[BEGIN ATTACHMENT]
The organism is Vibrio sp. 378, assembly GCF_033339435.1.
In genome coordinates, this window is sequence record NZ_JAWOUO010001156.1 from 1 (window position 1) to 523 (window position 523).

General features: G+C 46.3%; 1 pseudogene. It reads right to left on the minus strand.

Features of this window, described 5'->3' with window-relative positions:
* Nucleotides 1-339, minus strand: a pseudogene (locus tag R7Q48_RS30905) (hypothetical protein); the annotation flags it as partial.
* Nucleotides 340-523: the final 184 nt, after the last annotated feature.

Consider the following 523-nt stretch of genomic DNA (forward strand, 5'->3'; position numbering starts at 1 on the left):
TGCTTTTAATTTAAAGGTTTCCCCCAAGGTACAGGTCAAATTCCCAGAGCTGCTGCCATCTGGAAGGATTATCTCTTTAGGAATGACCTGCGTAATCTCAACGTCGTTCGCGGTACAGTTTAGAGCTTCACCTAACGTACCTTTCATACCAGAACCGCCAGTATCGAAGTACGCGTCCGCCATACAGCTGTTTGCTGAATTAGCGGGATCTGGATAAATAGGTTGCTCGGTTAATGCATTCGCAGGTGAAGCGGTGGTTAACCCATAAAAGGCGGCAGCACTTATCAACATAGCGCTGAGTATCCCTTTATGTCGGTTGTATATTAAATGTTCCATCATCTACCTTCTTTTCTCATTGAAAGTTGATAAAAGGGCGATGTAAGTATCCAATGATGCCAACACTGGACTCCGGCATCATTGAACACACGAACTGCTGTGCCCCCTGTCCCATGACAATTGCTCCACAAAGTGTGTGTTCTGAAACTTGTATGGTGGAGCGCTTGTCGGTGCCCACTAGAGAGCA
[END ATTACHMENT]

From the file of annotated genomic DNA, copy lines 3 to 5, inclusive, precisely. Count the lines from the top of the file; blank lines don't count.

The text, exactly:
General features: G+C 46.3%; 1 pseudogene. It reads right to left on the minus strand.

Features of this window, described 5'->3' with window-relative positions:
* Nucleotides 1-339, minus strand: a pseudogene (locus tag R7Q48_RS30905) (hypothetical protein); the annotation flags it as partial.